According to Mr Humphreys, the organiser of the Yulecross event which took place on 27th December, this ugly track will soon disappear and the grass spring back to life … into existence even!  I’m not too sure that’s likely to happen now that there are f**kwits like this one riding yesterday in the cycle treads of the, largely, temporary visitors to the park who competed in the event.


There is a page on Facebook entitled Protect Beckenham Golf Course and is for sad saps like me who think it’s a good thing to hold Lewisham Council to account.  Mr Humphreys has chosen to leave comments justifying the Beastway Yulecross event.  But strangely, he wasn’t willing to reply to the question asked of him about the fee they paid to Lewisham Council.  Or rather, he replied, but steadfastly refused to advise even a ball park figure.

Seems like it could have been a mates’ rate?  After all, he has been “stalking” the venue for a long time and Mr Plaskitt and chums are keen cyclists who have engineered a park to eventually cater for their preferred sport after cleansing it of public golf and public tennis.  Funny that – how  according to Mr Humphreys (this time via received “wisdom” from Lewisham Council) “SE London’s largest heritage park … sadly hasn’t been really open to the public until now.”  I must have been trespassing over there for the last fifty years!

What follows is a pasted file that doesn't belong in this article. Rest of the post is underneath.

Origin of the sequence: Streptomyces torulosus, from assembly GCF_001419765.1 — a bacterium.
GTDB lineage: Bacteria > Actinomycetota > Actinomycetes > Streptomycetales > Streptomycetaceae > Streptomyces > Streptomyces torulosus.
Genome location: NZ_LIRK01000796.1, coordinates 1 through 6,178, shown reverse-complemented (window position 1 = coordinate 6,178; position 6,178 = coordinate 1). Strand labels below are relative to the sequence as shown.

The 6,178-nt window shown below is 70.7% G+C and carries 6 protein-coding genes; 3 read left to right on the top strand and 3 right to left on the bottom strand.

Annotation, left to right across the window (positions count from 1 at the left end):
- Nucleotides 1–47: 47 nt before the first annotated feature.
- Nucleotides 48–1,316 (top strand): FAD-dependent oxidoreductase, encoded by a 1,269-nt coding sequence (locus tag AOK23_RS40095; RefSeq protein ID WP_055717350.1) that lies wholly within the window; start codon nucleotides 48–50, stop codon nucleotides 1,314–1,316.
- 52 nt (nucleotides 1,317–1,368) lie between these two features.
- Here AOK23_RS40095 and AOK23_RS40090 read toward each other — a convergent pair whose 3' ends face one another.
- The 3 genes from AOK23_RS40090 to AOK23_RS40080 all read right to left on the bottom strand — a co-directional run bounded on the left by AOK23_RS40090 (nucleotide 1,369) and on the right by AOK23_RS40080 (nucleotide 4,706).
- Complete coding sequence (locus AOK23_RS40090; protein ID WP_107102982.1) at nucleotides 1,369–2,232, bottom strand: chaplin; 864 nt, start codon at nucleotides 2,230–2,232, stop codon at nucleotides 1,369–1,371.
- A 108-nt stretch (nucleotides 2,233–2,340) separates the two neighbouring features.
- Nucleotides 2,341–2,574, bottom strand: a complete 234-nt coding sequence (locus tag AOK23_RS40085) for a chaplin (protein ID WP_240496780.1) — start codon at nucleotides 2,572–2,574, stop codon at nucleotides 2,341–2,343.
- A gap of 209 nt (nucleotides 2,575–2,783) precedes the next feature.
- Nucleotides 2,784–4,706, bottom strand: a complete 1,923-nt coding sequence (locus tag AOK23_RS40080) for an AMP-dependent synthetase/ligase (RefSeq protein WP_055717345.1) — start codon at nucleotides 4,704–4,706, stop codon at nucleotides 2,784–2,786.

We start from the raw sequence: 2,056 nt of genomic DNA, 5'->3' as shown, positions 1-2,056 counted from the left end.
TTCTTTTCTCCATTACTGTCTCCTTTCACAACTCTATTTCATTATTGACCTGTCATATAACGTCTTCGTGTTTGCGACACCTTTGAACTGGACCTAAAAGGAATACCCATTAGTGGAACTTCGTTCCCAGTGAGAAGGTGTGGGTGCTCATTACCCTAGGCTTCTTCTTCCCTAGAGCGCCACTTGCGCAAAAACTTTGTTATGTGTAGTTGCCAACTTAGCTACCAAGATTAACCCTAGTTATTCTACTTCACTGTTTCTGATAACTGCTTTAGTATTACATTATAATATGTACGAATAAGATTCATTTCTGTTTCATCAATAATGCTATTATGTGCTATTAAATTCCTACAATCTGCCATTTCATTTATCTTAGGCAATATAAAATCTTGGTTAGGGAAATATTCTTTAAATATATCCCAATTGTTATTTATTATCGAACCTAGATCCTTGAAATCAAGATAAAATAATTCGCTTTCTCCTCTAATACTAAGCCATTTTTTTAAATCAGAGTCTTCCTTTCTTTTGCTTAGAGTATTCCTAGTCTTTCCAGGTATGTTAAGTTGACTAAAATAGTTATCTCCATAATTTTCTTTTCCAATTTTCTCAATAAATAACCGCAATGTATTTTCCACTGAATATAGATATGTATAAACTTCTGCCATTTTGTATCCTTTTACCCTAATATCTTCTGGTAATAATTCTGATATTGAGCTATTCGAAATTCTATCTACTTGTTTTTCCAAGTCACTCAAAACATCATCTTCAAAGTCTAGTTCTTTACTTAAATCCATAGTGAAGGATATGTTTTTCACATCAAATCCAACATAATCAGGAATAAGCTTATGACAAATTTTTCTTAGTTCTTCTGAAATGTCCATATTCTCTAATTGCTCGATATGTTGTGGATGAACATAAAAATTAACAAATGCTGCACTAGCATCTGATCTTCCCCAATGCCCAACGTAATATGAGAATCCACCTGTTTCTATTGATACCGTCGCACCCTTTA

Seems like the Lewisham Parks bye-law Part 3, Section 16 has been contravened, not unless the Cabinet member for Sir Mayor’s Realm (Cllr Rachel Onikosi) had rushed through a new bye-law specifically for the event.  After all, she has been sooo good at facilitating council officers’ and Sir Mayor’s wishes with regard to getting rid of the golf course.